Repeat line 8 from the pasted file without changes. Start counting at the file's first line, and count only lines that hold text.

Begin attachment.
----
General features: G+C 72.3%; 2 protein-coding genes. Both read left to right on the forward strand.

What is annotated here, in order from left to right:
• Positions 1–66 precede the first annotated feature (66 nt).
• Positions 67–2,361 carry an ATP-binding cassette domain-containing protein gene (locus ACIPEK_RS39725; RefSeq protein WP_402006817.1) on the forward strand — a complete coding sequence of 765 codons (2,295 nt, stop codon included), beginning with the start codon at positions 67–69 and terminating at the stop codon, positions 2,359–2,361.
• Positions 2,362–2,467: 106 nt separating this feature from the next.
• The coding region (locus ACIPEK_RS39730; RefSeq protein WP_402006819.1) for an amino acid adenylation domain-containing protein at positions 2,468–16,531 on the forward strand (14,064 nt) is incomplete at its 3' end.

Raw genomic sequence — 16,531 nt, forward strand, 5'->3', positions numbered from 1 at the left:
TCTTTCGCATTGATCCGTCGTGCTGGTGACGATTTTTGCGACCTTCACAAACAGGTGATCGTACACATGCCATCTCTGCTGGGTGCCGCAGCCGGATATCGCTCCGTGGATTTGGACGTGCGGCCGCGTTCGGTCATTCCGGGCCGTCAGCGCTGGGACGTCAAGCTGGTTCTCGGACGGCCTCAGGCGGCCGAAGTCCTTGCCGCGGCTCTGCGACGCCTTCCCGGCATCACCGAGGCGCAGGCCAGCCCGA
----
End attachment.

TCTTTCGCATTGATCCGTCGTGCTGGTGACGATTTTTGCGACCTTCACAAACAGGTGATCGTACACATGCCATCTCTGCTGGGTGCCGCAGCCGGATATCGCTCCGTGGATTTGGACGTGCGGCCGCGTTCGGTCATTCCGGGCCGTCAGCGCTGGGACGTCAAGCTGGTTCTCGGACGGCCTCAGGCGGCCGAAGTCCTTGCCGCGGCTCTGCGACGCCTTCCCGGCATCACCGAGGCGCAGGCCAGCCCGA